Researchers at Tamagawa University announced August 10 that they had demonstrated the incompleteness and limit of the security theory in quantum key distribution. The present theory cannot guarantee unconditional security. Details will be given at the SPIE conference on Quantum Communication and Quantum Imaging on August 15, 2012.

Many papers claim that the trace distance, d, guarantees unconditional security in quantum key distribution (QKD). In our paper, first we explain explicitly the main misconception in the claim of unconditional security for QKD theory. In general terms, the cause of the misunderstanding in the security claim is the Lemma in Renner’s paper. It suggests that the generation of a perfect random key is assured by the probability (1-d), and that its failure probability is d. Thus, it concludes that the generated key provides a perfect random key sequence when the protocol succeeds. In this way QKD provides perfect secrecy (unconditional security) to a type of encryption termed ‘the one-time pad’.

H. P. Yuen at Northwestern University proved that the trace distance quantity does not give the probability of such an event. If d is not small enough, the generated key sequence is never perfectly random. The evaluation of the trace distance now requires reconstruction if it is to be used. However, QKD theory groups have not accepted this criticism, and have invented many upper-bound evaluation theories for the trace distance.

We clarified that the most recent upper bound theories for the trace distance are constructed again by the reasoning of Renner, who originally introduced the concept. It is thus unsuitable to quantify the information theoretic security of QKD, and the unconditional security defined by Shannon is not satisfied.

Consequently, Yuen’s theory is correct, and at present there is no theoretical proof of the unconditional security for any QKD.

Background

Quantum information science holds enormous promise for entirely new kinds of computing and communications, including important problems that are intractable using conventional digital technology. The most expected field is quantum cryptography. But realizing that promise will depend on theoretical guarantee of the security and the ability to transfer an extremely fragile quantum condition. Recently it has been pointed out sometimes that, in general, scientists are not familiar with practical applications. The quantum cryptography (quantum key distribution: QKD) is a typical example of the stern realities.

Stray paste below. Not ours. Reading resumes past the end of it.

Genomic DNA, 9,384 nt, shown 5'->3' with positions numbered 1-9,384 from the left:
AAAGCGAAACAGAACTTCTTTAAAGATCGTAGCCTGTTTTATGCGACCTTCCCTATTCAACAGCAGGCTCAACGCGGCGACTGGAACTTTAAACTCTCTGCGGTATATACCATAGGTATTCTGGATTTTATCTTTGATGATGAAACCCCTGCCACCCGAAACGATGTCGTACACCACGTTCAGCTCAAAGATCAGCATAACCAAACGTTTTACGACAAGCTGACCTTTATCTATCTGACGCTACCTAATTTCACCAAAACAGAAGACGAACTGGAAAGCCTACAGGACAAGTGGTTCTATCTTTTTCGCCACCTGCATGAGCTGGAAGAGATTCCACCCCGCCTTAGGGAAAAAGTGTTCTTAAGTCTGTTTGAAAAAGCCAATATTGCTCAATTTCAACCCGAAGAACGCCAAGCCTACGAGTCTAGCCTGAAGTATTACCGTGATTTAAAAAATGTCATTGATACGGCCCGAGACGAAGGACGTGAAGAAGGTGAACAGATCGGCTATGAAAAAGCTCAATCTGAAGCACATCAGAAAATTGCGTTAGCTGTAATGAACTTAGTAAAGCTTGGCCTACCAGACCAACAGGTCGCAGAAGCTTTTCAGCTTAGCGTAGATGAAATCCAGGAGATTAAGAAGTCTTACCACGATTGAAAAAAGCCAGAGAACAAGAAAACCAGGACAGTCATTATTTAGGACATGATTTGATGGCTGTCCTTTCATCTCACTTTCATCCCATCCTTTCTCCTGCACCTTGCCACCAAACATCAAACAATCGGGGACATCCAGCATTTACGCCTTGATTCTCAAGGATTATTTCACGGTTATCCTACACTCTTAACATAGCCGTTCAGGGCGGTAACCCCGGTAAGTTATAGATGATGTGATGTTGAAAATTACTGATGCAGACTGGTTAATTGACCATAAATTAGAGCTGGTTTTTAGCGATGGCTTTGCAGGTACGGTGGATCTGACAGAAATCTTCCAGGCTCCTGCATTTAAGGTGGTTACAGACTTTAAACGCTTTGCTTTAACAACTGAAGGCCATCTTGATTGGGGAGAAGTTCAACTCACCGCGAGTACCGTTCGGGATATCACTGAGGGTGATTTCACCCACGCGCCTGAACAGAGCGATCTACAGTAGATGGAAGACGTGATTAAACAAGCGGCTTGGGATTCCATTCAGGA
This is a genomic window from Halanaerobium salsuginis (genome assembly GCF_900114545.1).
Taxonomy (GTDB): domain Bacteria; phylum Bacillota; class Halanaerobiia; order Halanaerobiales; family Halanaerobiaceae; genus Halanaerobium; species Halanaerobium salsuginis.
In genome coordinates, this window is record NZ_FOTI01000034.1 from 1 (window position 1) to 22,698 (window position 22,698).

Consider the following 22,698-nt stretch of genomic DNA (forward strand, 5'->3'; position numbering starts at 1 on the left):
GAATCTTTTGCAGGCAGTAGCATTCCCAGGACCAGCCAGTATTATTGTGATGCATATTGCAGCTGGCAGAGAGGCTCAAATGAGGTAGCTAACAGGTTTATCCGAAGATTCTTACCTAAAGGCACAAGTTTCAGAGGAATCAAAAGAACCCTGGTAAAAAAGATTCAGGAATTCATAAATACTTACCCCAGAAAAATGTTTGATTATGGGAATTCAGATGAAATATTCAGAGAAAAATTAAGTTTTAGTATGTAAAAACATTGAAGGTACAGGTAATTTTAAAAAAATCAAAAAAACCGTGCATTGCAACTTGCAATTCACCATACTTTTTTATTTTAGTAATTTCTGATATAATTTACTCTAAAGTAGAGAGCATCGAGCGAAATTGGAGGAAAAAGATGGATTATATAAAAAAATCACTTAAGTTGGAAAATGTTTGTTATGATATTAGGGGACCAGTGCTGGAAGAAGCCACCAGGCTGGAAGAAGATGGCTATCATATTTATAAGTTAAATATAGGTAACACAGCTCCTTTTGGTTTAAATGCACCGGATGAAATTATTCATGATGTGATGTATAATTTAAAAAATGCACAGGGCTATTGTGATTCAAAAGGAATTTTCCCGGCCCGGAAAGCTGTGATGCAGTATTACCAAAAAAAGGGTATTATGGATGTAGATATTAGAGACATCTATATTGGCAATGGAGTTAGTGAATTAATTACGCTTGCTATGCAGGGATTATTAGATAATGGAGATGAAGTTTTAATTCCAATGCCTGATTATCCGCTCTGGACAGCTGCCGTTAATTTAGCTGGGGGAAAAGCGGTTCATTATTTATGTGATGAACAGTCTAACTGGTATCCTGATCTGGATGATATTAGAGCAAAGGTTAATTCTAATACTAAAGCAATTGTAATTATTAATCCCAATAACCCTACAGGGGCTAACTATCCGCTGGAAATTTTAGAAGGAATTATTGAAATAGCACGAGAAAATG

Now, despite enormous progress in theoretical QKD, many theory groups are still discussing the security proof for QKD based on Renner’s trace distance theory. One of reasons is that H.P.Yuen (Northwestern University) pointed out that the present theory does not guarantee the security of the real QKD system [1,2].

Recently, Renner et al announced that in any practical implementation, the generated key length is limited by the available resources, and the present security proofs are not established rigorously in such a situation. And they published own improvement result in Nature Communication in 2012 [3]. However, without the review of the incompleteness of the theory, it is repeatedly and persistently claimed that a specific trace distance criterion would guarantee unconditional security in QKD. And, unfortunately, almost all the theory groups on QKD ignored the criticisms.

This is disagreeable in the development of science and technology. Researchers are obliged to clarify “what is going on” in the discussion of the scientific theory.

At present, there is no review on such a dispute. Our purpose is to clarify a story of the argument on the recent theory of QKD and the criticism against them. We introduced the Shannon theory on the cryptography to confirm the basis of the concept of the unconditional security. And we compared the fundamental concept of the current security theory of QKD by R.Renner and. the outline of the Yuen’s criticism. Finally, we provided evidence on which there is no theoretical proof of the unconditional security for any QKD, despite that many theoretical papers claimed the perfect proof of the unconditional security.

[1] H.P.Yuen, Key generation: Foundation and a new quantum approach, IEEE J. Selected topics in Quantum Electronics, vol-15, no-6, pp1630-1645, 2009.

[2] H.P.Yuen, Fundamental quantitative security in quantum key distribution, Physical Review A, vol-82, 062304, 2010.

[3] M.Tomamichel, C.Lim, N.Gisin, and R.Renner, Tight finite-key analysis for quantum cryptography, Nature Communication, vol-3, p639, 2012.

**Reprinted from: ResearchSEA**

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